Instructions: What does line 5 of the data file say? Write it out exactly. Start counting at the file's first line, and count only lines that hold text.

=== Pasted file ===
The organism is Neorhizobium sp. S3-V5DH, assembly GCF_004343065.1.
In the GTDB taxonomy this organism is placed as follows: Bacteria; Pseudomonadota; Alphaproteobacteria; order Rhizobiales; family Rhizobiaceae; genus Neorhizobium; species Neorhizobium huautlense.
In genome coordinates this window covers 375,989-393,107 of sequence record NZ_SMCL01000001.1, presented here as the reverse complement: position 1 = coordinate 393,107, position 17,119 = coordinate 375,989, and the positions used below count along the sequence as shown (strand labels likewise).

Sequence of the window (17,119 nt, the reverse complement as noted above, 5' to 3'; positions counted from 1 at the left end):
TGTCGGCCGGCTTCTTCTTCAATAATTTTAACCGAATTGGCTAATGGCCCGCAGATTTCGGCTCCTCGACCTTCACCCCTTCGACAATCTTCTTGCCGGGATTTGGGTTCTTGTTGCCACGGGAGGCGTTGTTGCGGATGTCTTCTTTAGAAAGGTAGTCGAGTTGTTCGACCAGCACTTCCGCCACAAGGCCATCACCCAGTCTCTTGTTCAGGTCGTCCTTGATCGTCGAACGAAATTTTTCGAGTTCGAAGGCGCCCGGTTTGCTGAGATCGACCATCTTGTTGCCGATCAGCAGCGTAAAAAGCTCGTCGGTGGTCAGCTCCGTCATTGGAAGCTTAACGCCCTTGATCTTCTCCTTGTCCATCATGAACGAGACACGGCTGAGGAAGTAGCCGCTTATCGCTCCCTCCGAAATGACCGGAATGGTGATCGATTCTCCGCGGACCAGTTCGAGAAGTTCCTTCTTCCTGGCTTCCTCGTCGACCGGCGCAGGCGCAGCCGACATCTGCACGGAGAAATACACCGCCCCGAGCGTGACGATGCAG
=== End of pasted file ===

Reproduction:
TGTCGGCCGGCTTCTTCTTCAATAATTTTAACCGAATTGGCTAATGGCCCGCAGATTTCGGCTCCTCGACCTTCACCCCTTCGACAATCTTCTTGCCGGGATTTGGGTTCTTGTTGCCACGGGAGGCGTTGTTGCGGATGTCTTCTTTAGAAAGGTAGTCGAGTTGTTCGACCAGCACTTCCGCCACAAGGCCATCACCCAGTCTCTTGTTCAGGTCGTCCTTGATCGTCGAACGAAATTTTTCGAGTTCGAAGGCGCCCGGTTTGCTGAGATCGACCATCTTGTTGCCGATCAGCAGCGTAAAAAGCTCGTCGGTGGTCAGCTCCGTCATTGGAAGCTTAACGCCCTTGATCTTCTCCTTGTCCATCATGAACGAGACACGGCTGAGGAAGTAGCCGCTTATCGCTCCCTCCGAAATGACCGGAATGGTGATCGATTCTCCGCGGACCAGTTCGAGAAGTTCCTTCTTCCTGGCTTCCTCGTCGACCGGCGCAGGCGCAGCCGACATCTGCACGGAGAAATACACCGCCCCGAGCGTGACGATGCAG